Spells at Oxford United, then in the National League, and Salisbury City fell flat before a hot spell at Eastbourne Borough helped revive his career in the professional game. After a brief spell at Torquay, he moved to Brighton on loan where he netted on his debut 10 minutes after coming on as a substitute. 

The Pink Un: Ashley Barnes got his big break at Brighton and Hove Albion. Ashley Barnes got his big break at Brighton and Hove Albion. (Image: PA Images)

His performances persuaded Brighton to convert it into a permanent move where, dovetailing with Glenn Murray, he helped them move into the Championship. Barnes netted 11 in his first campaign in the second tier with the Seagulls. 

Two more seasons followed before Burnley paid £450,000 for his services to take him to Turf Moor as Sean Dyche's first cash signing for the club.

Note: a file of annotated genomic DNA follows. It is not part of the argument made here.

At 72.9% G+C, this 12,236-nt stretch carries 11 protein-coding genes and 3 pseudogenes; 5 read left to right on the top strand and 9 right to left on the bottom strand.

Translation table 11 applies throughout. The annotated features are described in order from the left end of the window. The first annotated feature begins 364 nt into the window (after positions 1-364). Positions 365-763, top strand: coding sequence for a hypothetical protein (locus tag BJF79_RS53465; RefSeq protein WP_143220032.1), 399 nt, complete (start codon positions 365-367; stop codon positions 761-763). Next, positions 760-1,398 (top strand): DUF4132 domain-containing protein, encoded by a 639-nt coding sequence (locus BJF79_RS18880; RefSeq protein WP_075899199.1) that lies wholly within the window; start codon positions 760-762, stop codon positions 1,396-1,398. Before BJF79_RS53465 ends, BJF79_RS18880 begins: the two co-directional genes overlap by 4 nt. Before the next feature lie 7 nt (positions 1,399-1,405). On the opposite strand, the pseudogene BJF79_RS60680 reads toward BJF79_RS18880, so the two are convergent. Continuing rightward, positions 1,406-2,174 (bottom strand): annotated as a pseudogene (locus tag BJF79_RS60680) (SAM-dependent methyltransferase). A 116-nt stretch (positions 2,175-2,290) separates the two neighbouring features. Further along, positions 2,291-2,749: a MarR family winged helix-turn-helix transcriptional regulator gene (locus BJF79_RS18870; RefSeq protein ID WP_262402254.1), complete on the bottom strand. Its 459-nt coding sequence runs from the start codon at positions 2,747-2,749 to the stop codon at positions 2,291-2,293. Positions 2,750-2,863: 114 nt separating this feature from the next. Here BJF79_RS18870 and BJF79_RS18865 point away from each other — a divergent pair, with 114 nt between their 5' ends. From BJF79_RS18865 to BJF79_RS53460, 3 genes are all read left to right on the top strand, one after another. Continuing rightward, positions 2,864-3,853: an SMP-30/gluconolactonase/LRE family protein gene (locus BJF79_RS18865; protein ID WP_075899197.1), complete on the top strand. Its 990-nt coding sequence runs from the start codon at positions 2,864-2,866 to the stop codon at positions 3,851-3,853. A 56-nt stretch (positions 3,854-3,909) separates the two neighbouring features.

Nine years of service in Lancashire has seen him become a club legend for the Clarets - firstly as a key member of Dyche's Burnley side that achieved Premier League longevity and then becoming integral under Vincent Kompany in their title charge this season. 

Barnes was key to Dyche and the way he wanted to play during his lengthy spell in charge of the club. 

The now Everton manager raved about his impact back in 2019 when speaking to Talksport

“Barnsey’s biggest strength is he can adapt to any system we play and whoever he plays with, he brings other players into play as well as doing his own individual role.

“I think one of the main improvements is attention to detail as a centre-forward,” Dyche continued. “The importance of hold-up play, using the strengths you have rather than the things you haven’t – and he does that very well.

“His experiences of the game stand him in good stead working all the way back from Paulton Rovers and the like, doing the hard side of the game, working for your team."